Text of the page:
This combination of our popular faith-based vacations, "Fátima, Lourdes & Shrines of Spain" and "Spiritual Highlights of Italy," is ideal to experience the most treasured shrines of Europe. Start your journey with the visit of the Portuguese capital, Lisbon; experience the peacefulness of the Fátima sanctuary, and the monumental stairway of the Bom Jesus du Monte Sanctuary in Braga. Continuing to Spain, take in the spiritual atmosphere of the pilgrimage destination of Santiago de Compostela and of the Burgos Cathedral. Hear the story of St Ignacio, founder of the Jesuit Order in Loyola and Monresa, where he lived and worked. Take advantage of the opportunity to collect in prayer at the Marian Sanctuaries of Lourdes, France and Montserrat, Catalonia, before witnessing the lively beauty of Barcelona and flying to Rome, the center of Christianity. Attend the Papal Audience and see Rome’s four major basilicas, along with the Holy Steps and the Papal summer residence in Castel Gandolfo. Follow in the footsteps of the most celebrated Italian saints: St. Francis in his hometown, Assisi, and St. Pio of Pietrelcina in San Giovanni Rotondo. Spend time at the Marian Sanctuary of Loreto and discover the hillside town of Cascia, St. Rita’s home town. Mass will be celebrated at most shrines with many opportunities for reflection and prayer.
Barcelona, the self-confident and progressive capital of Spain, is a tremendous place to be. Though it boasts outstanding Gothic and Art Nouveau buildings, and some great museums – most notably those dedicated to Picasso and Catalan art – it is above all a place where there's enjoyment simply in walking the streets, stopping in at bars and cafés, drinking in the atmosphere. A thriving port and the most prosperous commercial centre in Spain, it has a sophistication and cultural dynamism way ahead of the rest of the country. In part this reflects the city's proximity to France, whose influence is apparent in the elegant boulevards and imaginative cooking. But Barcelona has also evolved an individual and eclectic cultural identity, most perfectly and eccentrically expressed in the architecture of Antoni Gaudí. Scattered as Barcelona's main sights may be, the greatest concentration of interest is around the old town (La Ciutat Vella). These cramped streets above the harbor are easily manageable, and far more enjoyable, on foot. Start, as everyone else does, with the Ramblas.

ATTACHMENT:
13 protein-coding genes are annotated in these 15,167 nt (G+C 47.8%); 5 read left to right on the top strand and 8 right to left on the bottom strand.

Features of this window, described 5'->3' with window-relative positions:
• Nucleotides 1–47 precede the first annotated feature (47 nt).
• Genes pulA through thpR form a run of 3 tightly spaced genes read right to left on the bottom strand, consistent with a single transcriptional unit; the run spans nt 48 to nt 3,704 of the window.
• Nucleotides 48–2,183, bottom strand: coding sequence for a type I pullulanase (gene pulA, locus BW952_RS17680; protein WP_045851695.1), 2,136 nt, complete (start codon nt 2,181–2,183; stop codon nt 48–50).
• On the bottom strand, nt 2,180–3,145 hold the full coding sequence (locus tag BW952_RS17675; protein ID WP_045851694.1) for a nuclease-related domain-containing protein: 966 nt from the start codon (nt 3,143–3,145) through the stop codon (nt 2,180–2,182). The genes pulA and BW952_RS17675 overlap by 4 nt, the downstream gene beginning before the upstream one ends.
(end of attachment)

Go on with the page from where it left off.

Portugal’s capital is an 18th-century city - elegant, open to the sea and carefully planned. Most places of interest are within easy walking distance. Rossio Square, the heart of Lisbon since medieval times, is an ideal place to start exploring. Many rebuilt houses with original façades provide stores and restaurants with modern interiors. High above Baixa is Bairro Alto - with its teeming nightlife. There are many monuments and museums, such as San Jeronimos Monastery, Royal Coach Museum and Gulbenkian Museum. Two well-known landmarks are the Monument to the Discoveries and the Tower of Belem. A statue of Christ looms above Europe’s longest suspension bridge. Madragoa, Bica and Bairro Alto, Lisbon’s older sections, offer a variety of sights: the Church of Sao Roque, with its beautiful tiles; St. George Castle, which offers a splendid view from its location above the Alfama quarter; the botanical gardens, featuring an unusual, cold greenhouse; and the cathedral, stunning with its Moorish design. Renowned Gulbenkian Museum is the cultural center of Portugal.